It’s truffle season again. In the Perigord, grizzled Frenchmen scour the forests using specially-trained female pigs or dogs to sniff out the rare black fungi growing from the roots of various tree species. In Piedmont, Italy, a similar hunt is under way for the even more esteemed white truffle. According to The Daily Beast, these little buggers can fetch an average of $3,500 a pound in a good economy (in ’09, the price for white truffles dropped to $1,800 to $2,500 a pound), making them one of the most expensive ingredients on earth.
In celebration of all this fungal goodness, Alexander’s Steakhouse in San Francisco is offering a nine-course truffle dinner for $390, through early 2011. Inside Scoop SF also tells us that for another $110, the restaurant will pair the wines for you. The Japanese-inflected meat temple opened last month in the buzzing SoMa neighborhood, but the sister location in the Silicon Valley is offering the same special.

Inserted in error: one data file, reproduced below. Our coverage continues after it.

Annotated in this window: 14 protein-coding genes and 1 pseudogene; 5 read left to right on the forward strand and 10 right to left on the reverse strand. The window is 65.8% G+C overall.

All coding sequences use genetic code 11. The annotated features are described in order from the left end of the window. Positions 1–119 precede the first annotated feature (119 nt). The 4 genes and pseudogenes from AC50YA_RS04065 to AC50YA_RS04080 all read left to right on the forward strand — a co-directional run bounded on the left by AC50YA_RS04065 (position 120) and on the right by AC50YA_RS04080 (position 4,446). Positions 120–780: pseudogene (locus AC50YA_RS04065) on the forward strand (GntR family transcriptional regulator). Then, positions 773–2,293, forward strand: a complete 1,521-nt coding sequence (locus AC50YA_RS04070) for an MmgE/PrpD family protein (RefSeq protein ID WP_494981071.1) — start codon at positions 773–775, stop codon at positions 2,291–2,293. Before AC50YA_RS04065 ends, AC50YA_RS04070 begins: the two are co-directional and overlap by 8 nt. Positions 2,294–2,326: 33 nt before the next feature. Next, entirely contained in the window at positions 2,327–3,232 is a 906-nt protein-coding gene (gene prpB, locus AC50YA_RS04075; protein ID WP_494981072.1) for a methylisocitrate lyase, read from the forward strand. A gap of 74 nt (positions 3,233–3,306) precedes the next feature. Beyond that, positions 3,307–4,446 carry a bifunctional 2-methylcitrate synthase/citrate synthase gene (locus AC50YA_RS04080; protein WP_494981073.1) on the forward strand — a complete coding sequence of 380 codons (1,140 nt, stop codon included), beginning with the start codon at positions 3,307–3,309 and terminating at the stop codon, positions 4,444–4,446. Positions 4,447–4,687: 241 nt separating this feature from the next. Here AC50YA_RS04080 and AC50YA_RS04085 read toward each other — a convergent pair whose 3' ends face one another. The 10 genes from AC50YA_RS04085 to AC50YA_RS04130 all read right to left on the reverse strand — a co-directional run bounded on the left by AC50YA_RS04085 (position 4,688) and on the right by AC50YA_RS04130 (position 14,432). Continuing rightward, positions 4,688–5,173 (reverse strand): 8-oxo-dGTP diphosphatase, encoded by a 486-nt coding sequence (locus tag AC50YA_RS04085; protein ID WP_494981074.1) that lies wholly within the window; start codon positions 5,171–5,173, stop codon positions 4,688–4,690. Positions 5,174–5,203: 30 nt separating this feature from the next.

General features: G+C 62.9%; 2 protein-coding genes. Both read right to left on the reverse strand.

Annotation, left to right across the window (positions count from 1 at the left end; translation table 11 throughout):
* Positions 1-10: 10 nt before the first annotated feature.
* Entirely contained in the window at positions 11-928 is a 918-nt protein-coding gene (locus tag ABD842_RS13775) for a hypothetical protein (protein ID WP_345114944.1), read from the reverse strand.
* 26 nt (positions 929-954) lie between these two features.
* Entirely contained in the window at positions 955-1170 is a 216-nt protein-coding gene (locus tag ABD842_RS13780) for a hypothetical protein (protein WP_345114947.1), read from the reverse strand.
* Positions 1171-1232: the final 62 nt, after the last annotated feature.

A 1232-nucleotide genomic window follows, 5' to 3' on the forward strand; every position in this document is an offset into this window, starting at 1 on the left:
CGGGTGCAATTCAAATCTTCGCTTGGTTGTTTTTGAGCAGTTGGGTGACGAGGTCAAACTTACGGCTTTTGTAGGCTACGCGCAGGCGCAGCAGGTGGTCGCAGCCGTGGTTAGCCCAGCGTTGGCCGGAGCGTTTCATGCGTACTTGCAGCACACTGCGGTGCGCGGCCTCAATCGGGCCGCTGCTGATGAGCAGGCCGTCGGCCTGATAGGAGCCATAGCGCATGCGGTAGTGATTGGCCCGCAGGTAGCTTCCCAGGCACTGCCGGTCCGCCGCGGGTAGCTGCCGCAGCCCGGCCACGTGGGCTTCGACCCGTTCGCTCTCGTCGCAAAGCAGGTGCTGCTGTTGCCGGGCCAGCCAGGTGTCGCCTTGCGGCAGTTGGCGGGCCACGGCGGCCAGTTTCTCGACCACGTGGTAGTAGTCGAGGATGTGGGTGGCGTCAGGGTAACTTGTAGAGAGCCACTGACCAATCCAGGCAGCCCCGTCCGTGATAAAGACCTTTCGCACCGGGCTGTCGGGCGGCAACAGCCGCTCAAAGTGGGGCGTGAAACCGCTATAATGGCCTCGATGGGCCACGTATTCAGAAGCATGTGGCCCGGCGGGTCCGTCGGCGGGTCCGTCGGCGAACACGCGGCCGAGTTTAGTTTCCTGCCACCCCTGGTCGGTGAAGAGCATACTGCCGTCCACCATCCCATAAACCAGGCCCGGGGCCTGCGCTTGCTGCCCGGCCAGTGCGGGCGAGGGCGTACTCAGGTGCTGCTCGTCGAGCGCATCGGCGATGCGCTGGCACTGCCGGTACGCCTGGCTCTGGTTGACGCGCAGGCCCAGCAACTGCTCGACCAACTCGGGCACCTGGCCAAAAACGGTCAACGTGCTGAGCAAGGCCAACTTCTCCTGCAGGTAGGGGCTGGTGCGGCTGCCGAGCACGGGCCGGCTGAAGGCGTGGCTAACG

Why are people willing to spend so much cash on a glorified foraged mushroom that smells like male pig pheromones? Gourmands will tell you the essence of the homely truffle elevates everything from scrambled eggs to pasta to euphoric levels. And truffles are supposedly an aphrodisiac (the scent of swine sex hormones, and all). Fortunately, a little of the pungent fungi goes a long way, and Alexander’s uses a total of 15 grams (roughly half-an-ounce) of black and white truffles on its special menu.
Dishes include elegant offerings like bonito sashimi with salsify, garlic chips, celery, curry foam, and black truffle; binchotan-roasted bone marrow, black garlic panko, citrus jam, and white truffle, and Japanese a5 Kagoshima ribeye cap [in plain English: expensive cut of top-grade imported Wagyu beef] with parsnip puree, butternut squash, chestnuts, and white truffle. Are you feeling randy yet, baby?
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[Photo credit: Flickr user cyclingshepherd]